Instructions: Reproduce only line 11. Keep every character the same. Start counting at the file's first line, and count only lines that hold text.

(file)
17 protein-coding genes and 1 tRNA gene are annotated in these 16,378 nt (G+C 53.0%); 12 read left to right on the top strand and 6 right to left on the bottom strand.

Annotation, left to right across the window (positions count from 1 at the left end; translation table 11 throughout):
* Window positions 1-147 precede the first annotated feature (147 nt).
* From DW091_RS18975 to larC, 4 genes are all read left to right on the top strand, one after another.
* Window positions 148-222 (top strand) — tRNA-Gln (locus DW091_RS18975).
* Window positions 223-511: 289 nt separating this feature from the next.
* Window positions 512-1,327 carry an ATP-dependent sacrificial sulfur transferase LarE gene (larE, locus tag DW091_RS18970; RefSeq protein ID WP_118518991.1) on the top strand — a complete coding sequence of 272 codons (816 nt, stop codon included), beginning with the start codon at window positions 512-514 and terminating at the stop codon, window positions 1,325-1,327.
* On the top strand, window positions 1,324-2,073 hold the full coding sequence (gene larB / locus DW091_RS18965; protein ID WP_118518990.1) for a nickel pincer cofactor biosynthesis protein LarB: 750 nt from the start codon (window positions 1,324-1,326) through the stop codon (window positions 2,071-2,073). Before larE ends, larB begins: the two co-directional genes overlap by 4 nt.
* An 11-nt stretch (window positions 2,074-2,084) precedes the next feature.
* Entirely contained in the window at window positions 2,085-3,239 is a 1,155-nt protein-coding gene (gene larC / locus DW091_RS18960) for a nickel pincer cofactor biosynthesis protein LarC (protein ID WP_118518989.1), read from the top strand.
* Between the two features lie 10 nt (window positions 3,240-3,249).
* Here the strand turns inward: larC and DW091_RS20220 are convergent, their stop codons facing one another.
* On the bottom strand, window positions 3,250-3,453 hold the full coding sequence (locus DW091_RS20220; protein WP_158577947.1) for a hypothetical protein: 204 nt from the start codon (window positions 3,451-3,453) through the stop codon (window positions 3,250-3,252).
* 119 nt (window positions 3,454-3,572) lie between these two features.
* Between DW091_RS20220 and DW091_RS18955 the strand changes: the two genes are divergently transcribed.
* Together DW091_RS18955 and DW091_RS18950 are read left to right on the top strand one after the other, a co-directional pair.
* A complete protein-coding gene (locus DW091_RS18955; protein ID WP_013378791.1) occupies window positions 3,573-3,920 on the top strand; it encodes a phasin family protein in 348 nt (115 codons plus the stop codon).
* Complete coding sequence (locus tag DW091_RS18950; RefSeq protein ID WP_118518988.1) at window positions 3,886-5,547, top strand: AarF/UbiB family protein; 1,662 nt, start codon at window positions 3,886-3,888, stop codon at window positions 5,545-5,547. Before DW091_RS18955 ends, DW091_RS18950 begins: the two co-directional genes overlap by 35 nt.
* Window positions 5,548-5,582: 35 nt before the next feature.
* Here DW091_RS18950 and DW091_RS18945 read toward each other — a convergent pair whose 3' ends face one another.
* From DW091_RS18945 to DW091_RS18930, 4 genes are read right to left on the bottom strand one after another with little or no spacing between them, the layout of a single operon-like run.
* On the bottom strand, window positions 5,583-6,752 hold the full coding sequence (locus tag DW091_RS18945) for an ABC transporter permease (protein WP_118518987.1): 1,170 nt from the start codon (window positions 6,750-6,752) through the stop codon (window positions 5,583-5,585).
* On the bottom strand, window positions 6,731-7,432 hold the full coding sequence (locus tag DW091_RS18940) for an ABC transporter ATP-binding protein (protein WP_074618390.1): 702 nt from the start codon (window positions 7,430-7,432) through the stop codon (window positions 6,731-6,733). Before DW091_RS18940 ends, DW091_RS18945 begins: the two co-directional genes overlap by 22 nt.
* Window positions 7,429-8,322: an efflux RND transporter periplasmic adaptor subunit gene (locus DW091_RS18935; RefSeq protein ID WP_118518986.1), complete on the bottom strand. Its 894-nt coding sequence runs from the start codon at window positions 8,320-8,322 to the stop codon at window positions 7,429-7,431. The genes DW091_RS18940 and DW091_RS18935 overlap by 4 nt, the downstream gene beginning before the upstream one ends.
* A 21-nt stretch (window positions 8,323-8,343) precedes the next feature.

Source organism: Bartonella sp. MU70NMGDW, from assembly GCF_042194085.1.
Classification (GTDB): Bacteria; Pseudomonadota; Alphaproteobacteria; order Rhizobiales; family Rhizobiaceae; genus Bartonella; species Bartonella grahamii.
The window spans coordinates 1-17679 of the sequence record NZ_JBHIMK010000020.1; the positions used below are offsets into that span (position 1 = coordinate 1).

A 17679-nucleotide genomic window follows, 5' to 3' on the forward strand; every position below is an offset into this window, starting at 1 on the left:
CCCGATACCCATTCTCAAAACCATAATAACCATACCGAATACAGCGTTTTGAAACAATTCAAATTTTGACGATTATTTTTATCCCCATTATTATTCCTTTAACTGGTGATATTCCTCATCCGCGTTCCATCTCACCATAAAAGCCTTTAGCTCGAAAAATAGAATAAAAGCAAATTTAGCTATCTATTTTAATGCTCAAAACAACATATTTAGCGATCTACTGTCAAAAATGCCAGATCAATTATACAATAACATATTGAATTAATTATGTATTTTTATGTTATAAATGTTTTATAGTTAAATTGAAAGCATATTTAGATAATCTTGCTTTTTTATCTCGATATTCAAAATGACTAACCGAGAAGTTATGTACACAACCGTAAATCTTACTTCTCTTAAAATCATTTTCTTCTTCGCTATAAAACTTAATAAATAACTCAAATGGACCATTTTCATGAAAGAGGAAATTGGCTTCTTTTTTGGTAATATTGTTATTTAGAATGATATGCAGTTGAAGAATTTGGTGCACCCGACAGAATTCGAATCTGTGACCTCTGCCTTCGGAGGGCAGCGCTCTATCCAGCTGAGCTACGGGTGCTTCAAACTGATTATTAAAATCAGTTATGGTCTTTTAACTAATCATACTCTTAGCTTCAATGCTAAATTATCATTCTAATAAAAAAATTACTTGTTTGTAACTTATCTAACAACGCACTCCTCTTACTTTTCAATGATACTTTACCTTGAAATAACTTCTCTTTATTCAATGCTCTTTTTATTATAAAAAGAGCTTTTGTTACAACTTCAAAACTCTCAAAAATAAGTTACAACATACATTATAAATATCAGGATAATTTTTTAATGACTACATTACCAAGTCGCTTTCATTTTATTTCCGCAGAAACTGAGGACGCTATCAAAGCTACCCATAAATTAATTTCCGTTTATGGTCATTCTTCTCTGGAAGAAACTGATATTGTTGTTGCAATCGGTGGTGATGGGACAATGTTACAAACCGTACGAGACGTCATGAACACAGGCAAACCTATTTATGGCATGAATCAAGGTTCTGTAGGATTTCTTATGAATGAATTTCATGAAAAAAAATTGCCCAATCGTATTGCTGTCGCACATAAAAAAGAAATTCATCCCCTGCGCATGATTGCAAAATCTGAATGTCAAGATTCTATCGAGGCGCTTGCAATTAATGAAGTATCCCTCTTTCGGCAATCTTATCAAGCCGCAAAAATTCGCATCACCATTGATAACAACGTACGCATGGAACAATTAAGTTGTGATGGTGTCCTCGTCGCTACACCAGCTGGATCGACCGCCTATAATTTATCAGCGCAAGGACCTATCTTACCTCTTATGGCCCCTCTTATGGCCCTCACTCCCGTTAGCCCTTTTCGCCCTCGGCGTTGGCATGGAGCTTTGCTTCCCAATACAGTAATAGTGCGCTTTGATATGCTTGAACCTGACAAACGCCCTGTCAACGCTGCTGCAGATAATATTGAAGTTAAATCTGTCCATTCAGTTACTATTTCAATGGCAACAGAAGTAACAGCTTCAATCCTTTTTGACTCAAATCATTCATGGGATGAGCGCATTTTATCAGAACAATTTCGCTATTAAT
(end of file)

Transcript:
* Between the two features lie 10 nt (window positions 3,240-3,249).